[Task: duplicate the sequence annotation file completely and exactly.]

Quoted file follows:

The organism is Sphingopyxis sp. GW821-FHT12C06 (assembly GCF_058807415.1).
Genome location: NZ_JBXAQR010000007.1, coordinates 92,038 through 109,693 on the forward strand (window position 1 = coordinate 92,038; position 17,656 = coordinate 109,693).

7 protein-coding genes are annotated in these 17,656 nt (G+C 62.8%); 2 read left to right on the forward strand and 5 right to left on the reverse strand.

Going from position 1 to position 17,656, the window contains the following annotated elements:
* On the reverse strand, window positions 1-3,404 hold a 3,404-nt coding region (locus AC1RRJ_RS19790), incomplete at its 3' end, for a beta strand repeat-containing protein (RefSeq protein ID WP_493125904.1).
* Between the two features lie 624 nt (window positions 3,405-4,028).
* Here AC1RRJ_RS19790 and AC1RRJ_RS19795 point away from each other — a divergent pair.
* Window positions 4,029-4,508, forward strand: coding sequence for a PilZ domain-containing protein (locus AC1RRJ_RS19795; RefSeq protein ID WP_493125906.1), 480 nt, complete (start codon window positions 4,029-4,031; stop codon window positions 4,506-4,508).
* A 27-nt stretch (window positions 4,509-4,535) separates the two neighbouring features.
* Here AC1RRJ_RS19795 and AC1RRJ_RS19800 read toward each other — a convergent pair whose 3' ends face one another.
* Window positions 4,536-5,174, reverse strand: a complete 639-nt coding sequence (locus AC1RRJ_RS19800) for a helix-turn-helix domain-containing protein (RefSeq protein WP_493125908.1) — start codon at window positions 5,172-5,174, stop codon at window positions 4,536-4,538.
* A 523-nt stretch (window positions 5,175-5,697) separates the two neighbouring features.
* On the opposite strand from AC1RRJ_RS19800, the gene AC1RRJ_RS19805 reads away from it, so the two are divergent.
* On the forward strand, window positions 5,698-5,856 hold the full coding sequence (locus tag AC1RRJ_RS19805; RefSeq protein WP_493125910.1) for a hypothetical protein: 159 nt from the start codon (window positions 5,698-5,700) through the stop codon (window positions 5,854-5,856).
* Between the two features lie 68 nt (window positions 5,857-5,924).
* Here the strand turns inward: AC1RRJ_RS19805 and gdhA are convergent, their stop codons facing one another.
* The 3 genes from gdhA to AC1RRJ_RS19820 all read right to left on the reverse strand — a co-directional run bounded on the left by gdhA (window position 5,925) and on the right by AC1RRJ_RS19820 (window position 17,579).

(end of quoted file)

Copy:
The organism is Sphingopyxis sp. GW821-FHT12C06 (assembly GCF_058807415.1).
Genome location: NZ_JBXAQR010000007.1, coordinates 92,038 through 109,693 on the forward strand (window position 1 = coordinate 92,038; position 17,656 = coordinate 109,693).

7 protein-coding genes are annotated in these 17,656 nt (G+C 62.8%); 2 read left to right on the forward strand and 5 right to left on the reverse strand.

Going from position 1 to position 17,656, the window contains the following annotated elements:
* On the reverse strand, window positions 1-3,404 hold a 3,404-nt coding region (locus AC1RRJ_RS19790), incomplete at its 3' end, for a beta strand repeat-containing protein (RefSeq protein ID WP_493125904.1).
* Between the two features lie 624 nt (window positions 3,405-4,028).
* Here AC1RRJ_RS19790 and AC1RRJ_RS19795 point away from each other — a divergent pair.
* Window positions 4,029-4,508, forward strand: coding sequence for a PilZ domain-containing protein (locus AC1RRJ_RS19795; RefSeq protein ID WP_493125906.1), 480 nt, complete (start codon window positions 4,029-4,031; stop codon window positions 4,506-4,508).
* A 27-nt stretch (window positions 4,509-4,535) separates the two neighbouring features.
* Here AC1RRJ_RS19795 and AC1RRJ_RS19800 read toward each other — a convergent pair whose 3' ends face one another.
* Window positions 4,536-5,174, reverse strand: a complete 639-nt coding sequence (locus AC1RRJ_RS19800) for a helix-turn-helix domain-containing protein (RefSeq protein WP_493125908.1) — start codon at window positions 5,172-5,174, stop codon at window positions 4,536-4,538.
* A 523-nt stretch (window positions 5,175-5,697) separates the two neighbouring features.
* On the opposite strand from AC1RRJ_RS19800, the gene AC1RRJ_RS19805 reads away from it, so the two are divergent.
* On the forward strand, window positions 5,698-5,856 hold the full coding sequence (locus tag AC1RRJ_RS19805; RefSeq protein WP_493125910.1) for a hypothetical protein: 159 nt from the start codon (window positions 5,698-5,700) through the stop codon (window positions 5,854-5,856).
* Between the two features lie 68 nt (window positions 5,857-5,924).
* Here the strand turns inward: AC1RRJ_RS19805 and gdhA are convergent, their stop codons facing one another.
* The 3 genes from gdhA to AC1RRJ_RS19820 all read right to left on the reverse strand — a co-directional run bounded on the left by gdhA (window position 5,925) and on the right by AC1RRJ_RS19820 (window position 17,579).